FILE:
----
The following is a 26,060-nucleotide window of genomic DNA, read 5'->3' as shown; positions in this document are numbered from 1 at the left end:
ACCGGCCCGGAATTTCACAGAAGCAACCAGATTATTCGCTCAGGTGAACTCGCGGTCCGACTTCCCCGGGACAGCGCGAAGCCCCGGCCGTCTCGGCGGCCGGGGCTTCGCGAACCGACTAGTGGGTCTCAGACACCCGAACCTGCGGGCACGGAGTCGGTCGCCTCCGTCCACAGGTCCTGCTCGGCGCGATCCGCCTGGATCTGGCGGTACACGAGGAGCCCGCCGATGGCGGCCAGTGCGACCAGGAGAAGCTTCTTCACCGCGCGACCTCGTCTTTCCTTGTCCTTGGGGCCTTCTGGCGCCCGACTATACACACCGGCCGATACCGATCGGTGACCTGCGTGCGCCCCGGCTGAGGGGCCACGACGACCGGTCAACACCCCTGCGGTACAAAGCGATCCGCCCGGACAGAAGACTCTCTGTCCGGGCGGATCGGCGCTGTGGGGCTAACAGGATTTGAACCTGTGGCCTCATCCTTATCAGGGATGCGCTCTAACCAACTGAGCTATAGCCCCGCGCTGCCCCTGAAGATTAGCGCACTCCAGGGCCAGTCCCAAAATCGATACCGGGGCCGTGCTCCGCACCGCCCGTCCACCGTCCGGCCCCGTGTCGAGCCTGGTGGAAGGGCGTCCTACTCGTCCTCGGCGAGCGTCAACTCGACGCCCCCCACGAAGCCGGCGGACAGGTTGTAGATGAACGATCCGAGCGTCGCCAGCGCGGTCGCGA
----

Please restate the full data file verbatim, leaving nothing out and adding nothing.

The following is a 26,060-nucleotide window of genomic DNA, read 5'->3' as shown; positions in this document are numbered from 1 at the left end:
ACCGGCCCGGAATTTCACAGAAGCAACCAGATTATTCGCTCAGGTGAACTCGCGGTCCGACTTCCCCGGGACAGCGCGAAGCCCCGGCCGTCTCGGCGGCCGGGGCTTCGCGAACCGACTAGTGGGTCTCAGACACCCGAACCTGCGGGCACGGAGTCGGTCGCCTCCGTCCACAGGTCCTGCTCGGCGCGATCCGCCTGGATCTGGCGGTACACGAGGAGCCCGCCGATGGCGGCCAGTGCGACCAGGAGAAGCTTCTTCACCGCGCGACCTCGTCTTTCCTTGTCCTTGGGGCCTTCTGGCGCCCGACTATACACACCGGCCGATACCGATCGGTGACCTGCGTGCGCCCCGGCTGAGGGGCCACGACGACCGGTCAACACCCCTGCGGTACAAAGCGATCCGCCCGGACAGAAGACTCTCTGTCCGGGCGGATCGGCGCTGTGGGGCTAACAGGATTTGAACCTGTGGCCTCATCCTTATCAGGGATGCGCTCTAACCAACTGAGCTATAGCCCCGCGCTGCCCCTGAAGATTAGCGCACTCCAGGGCCAGTCCCAAAATCGATACCGGGGCCGTGCTCCGCACCGCCCGTCCACCGTCCGGCCCCGTGTCGAGCCTGGTGGAAGGGCGTCCTACTCGTCCTCGGCGAGCGTCAACTCGACGCCCCCCACGAAGCCGGCGGACAGGTTGTAGATGAACGATCCGAGCGTCGCCAGCGCGGTCGCGA